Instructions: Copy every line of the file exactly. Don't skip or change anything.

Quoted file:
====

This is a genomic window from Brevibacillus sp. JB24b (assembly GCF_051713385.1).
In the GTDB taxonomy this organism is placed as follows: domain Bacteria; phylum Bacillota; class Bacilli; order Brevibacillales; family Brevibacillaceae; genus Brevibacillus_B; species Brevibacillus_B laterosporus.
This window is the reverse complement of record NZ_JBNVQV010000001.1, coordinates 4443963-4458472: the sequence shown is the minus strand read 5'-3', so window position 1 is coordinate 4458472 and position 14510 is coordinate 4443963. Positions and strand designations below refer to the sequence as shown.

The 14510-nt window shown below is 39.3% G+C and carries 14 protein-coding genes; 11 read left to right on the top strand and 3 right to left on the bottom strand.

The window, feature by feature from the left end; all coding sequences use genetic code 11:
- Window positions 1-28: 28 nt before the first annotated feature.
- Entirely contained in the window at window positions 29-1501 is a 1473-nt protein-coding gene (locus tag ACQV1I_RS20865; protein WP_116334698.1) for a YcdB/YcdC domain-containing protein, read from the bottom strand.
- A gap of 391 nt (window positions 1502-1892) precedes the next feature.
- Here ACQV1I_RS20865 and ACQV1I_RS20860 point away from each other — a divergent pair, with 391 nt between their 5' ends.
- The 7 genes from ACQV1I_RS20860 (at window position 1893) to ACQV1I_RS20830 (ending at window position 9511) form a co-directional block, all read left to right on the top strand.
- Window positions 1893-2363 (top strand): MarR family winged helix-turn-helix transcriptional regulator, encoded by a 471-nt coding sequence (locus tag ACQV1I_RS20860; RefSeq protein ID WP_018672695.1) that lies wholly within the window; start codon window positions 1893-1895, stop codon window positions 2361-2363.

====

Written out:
This is a genomic window from Brevibacillus sp. JB24b (assembly GCF_051713385.1).
In the GTDB taxonomy this organism is placed as follows: domain Bacteria; phylum Bacillota; class Bacilli; order Brevibacillales; family Brevibacillaceae; genus Brevibacillus_B; species Brevibacillus_B laterosporus.
This window is the reverse complement of record NZ_JBNVQV010000001.1, coordinates 4443963-4458472: the sequence shown is the minus strand read 5'-3', so window position 1 is coordinate 4458472 and position 14510 is coordinate 4443963. Positions and strand designations below refer to the sequence as shown.

The 14510-nt window shown below is 39.3% G+C and carries 14 protein-coding genes; 11 read left to right on the top strand and 3 right to left on the bottom strand.

The window, feature by feature from the left end; all coding sequences use genetic code 11:
- Window positions 1-28: 28 nt before the first annotated feature.
- Entirely contained in the window at window positions 29-1501 is a 1473-nt protein-coding gene (locus tag ACQV1I_RS20865; protein WP_116334698.1) for a YcdB/YcdC domain-containing protein, read from the bottom strand.
- A gap of 391 nt (window positions 1502-1892) precedes the next feature.
- Here ACQV1I_RS20865 and ACQV1I_RS20860 point away from each other — a divergent pair, with 391 nt between their 5' ends.
- The 7 genes from ACQV1I_RS20860 (at window position 1893) to ACQV1I_RS20830 (ending at window position 9511) form a co-directional block, all read left to right on the top strand.
- Window positions 1893-2363 (top strand): MarR family winged helix-turn-helix transcriptional regulator, encoded by a 471-nt coding sequence (locus tag ACQV1I_RS20860; RefSeq protein ID WP_018672695.1) that lies wholly within the window; start codon window positions 1893-1895, stop codon window positions 2361-2363.